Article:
Subtitled Reminiscences, the Eleventh quartet hearkens back to piano works written in the first decade of the century for Liadov’s class and to vocal works of the 1930s. The easeful reflectiveness enshrined in this work attest to a direct lineage from those youthful student works. The lyricism is of easy and unhurried grace, cast in sonata form, and the ethos is nostalgic. It’s not inappropriate that Miaskovsky utilises his songs for the slow movement – the only movement where he does so – because this reminiscence from his 1936 Lermontov song cycle infuses the music with a quality of singing balladry, richly warm, not least in the chordal unison passages - albeit not untouched by some vehement outbursts too. As ever he had an ear for balance and suggestive contrasts. The waltz-like patterns of the Allegretto may remind one of the Cello Concerto, yet to be written but clearly germinating, in its lyric legato. This is altogether a lovely movement but so too in its way is the festive dance that is the finale; the drones and rhythmic vitality of the writing rounding off the quartet in fine style.
 
Place these volumes next to your Svetlanov box of the symphonies.
 
Jonathan Woolf
 

 
The complete Northern Flowers series
Nikolai Yakovlevich MYASKOVSKY (1881-1950)
Complete String Quartets - vol. 1
String Quartet No. 1 in A minor op. 33 no. 1 (1929-30) [28:46]
String Quartet No. 1 in A minor op. 33 no. 1 (1929-30) [28:46]
String Quartet No. 2 in C minor op. 33 no. 2 (1930) [19:26]
String Quartet No. 3 in D minor op. 33 no. 3 (1911-26) [26:32]
S.I. Taneyev Quartet (Vladimir Ovcharek (violin); Grigory Lutzky (violin); Vissarion Solovyev (viola); Josef Levinzon (cello))
rec. 1983, St Petersburg Recording Studio. AAD
NORTHERN FLOWERS NF PMA 9950 [74:59]
 
Nikolai Yakovlevich MYASKOVSKY (1881-1950)
Complete String Quartets - vol. 2
String Quartet No. 4 in F minor op. 33 no. 4 (1909-37) [29:49]
String Quartet No. 5 in E minor op. 47 (1938-9) [24:54]
String Quartet No. 6 in G minor op. 49 (1939-40) [22:34]
S.I. Taneyev Quartet (Vladimir Ovcharek (violin); Grigory Lutzky (violin); Vissarion Solovyev (viola); Josef Levinzon (cello))
rec. 1982-3, St Petersburg Recording Studio. AAD
NORTHERN FLOWERS NF PMA 9951 [77:09]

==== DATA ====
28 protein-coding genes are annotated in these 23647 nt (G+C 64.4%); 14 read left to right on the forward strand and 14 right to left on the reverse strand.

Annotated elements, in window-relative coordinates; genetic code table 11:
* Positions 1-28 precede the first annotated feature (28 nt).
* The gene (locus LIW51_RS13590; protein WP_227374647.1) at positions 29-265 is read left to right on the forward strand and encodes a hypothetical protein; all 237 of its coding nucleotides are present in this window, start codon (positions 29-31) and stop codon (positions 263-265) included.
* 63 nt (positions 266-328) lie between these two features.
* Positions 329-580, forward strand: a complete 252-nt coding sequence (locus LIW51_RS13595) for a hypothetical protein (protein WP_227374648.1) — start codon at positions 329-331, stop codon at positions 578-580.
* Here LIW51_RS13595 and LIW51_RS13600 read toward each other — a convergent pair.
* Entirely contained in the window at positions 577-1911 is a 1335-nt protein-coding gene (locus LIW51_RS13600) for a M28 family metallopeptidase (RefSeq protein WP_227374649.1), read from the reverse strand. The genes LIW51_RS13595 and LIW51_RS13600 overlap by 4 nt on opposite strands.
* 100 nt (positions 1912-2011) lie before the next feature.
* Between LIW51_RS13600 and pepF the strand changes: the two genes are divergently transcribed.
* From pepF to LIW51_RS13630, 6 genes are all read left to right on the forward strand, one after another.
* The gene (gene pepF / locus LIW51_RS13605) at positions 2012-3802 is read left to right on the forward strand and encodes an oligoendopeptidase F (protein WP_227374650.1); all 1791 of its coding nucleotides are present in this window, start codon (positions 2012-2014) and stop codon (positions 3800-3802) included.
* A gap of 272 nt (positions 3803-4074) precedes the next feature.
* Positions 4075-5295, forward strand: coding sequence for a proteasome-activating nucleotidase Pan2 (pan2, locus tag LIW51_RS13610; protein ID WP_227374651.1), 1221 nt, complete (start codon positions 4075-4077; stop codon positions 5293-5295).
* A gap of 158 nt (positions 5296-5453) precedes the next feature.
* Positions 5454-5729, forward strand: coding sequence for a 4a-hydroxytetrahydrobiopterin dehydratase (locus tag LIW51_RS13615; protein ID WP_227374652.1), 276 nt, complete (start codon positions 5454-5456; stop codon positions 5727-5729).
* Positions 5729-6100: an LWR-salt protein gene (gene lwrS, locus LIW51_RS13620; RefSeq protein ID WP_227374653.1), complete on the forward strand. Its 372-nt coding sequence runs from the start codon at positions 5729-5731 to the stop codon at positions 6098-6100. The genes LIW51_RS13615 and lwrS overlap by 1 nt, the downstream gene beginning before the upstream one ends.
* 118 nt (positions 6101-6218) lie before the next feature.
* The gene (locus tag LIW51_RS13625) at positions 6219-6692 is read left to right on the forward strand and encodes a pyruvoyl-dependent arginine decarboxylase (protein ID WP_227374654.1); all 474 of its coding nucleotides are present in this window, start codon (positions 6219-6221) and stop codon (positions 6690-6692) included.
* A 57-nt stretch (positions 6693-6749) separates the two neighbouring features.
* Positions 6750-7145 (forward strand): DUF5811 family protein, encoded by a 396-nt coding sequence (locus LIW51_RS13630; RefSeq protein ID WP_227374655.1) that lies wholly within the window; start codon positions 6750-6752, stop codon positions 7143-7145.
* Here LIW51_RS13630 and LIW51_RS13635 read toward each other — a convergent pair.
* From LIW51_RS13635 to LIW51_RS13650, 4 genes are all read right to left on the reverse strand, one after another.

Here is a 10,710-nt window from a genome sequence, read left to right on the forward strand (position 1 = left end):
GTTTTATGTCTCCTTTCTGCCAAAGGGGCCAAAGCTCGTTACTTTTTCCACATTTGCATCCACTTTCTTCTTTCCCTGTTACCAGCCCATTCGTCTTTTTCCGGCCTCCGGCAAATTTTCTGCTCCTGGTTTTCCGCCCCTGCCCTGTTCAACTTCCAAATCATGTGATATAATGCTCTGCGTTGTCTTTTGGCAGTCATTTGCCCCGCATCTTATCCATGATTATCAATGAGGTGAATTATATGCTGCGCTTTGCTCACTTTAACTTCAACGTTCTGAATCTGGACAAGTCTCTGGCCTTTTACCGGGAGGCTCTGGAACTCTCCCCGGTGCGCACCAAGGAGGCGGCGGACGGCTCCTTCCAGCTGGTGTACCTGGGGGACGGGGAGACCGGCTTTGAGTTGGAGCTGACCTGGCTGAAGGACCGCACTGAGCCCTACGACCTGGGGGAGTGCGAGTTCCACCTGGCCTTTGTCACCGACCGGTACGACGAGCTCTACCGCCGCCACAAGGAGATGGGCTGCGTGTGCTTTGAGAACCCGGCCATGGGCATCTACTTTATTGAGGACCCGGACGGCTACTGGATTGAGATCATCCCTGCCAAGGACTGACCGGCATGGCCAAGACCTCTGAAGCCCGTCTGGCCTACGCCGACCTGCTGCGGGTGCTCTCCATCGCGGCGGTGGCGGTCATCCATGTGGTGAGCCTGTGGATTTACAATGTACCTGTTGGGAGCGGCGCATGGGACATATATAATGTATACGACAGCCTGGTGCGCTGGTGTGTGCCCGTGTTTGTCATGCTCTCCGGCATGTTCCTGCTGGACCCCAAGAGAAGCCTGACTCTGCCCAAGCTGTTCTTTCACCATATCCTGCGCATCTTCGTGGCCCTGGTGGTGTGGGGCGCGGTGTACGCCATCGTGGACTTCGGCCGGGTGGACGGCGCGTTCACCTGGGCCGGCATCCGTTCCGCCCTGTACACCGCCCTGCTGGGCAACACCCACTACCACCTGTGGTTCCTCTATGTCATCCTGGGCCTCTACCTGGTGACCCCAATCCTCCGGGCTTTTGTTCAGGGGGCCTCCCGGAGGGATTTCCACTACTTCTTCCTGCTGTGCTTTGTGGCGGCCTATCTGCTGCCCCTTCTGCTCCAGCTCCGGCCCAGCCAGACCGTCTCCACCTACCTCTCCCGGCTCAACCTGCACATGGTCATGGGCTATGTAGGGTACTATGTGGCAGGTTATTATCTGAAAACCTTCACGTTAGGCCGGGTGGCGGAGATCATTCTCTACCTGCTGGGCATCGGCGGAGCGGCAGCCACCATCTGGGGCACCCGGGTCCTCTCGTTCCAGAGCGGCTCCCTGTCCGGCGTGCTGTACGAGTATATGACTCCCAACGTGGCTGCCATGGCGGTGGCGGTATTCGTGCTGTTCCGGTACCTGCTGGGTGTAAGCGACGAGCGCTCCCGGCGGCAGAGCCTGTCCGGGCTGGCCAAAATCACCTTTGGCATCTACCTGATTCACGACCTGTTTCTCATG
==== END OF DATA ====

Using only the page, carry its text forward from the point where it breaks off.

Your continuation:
Nikolai Yakovlevich MYASKOVSKY (1881-1950)
Complete String Quartets - vol. 3
String Quartet No. 7 in F major op. 55 (1941) [28:25]
String Quartet No. 8 in F sharp minor op. 59 (1942) [24:41]
String Quartet No. 6 in G minor op. 49 (1939-40) [22:34]
S.I. Taneyev Quartet (Vladimir Ovcharek (violin); Grigory Lutzky (violin); Vissarion Solovyev (viola); Josef Levinzon (cello))
rec. 1982-4, St Petersburg Recording Studio. AAD
NORTHERN FLOWERS NF PMA 9952 [53:16]
 
Nikolai Yakovlevich MYASKOVSKY (1881-1950)
Complete String Quartets - vol. 3
String Quartet No. 7 in F major op. 55 (1941) [28:25]
String Quartet No. 8 in F sharp minor op. 59 (1942) [24:41]
String Quartet No. 6 in G minor op. 49 (1939-40) [22:34]
S.I. Taneyev Quartet (Vladimir Ovcharek (violin); Grigory Lutzky (violin); Vissarion Solovyev (viola); Josef Levinzon (cello))
rec. 1982-4, St Petersburg Recording Studio. AAD
NORTHERN FLOWERS NF PMA 9952 [53:16]


  Nikolai Yakovlevich MYASKOVSKY (1881-1950)
Complete String Quartets - vol. 4
String Quartet No. 9 in D minor op. 62 (1943) [26:21]
String Quartet No. 10 in F major op. 67 no. 1 (1907-45) [22:59]
String Quartet No. 11 in E flat major op. 67 no. 2 (1945) [26:00]
S.I. Taneyev Quartet (Vladimir Ovcharek (violin); Grigory Lutzky (violin); Vissarion Solovyev (viola); Josef Levinzon (cello))
rec. 1981-4, St Petersburg Recording Studio. AAD
NORTHERN FLOWERS NF PMA 9953 [53:16]
 
  Nikolai Yakovlevich MYASKOVSKY (1881-1950)
Complete String Quartets - vol. 5String Quartet No.12 in G major Op.77 (1947) [29:37]
String Quartet No.13 in A minor Op.86 (1949) [24:21]
Taneyev Quartet
rec. St Petersburg Recording Studio, 1981 (No.13) and 1982 (No.12)
NORTHERN FLOWERS NF/PMA 9954 [54:40]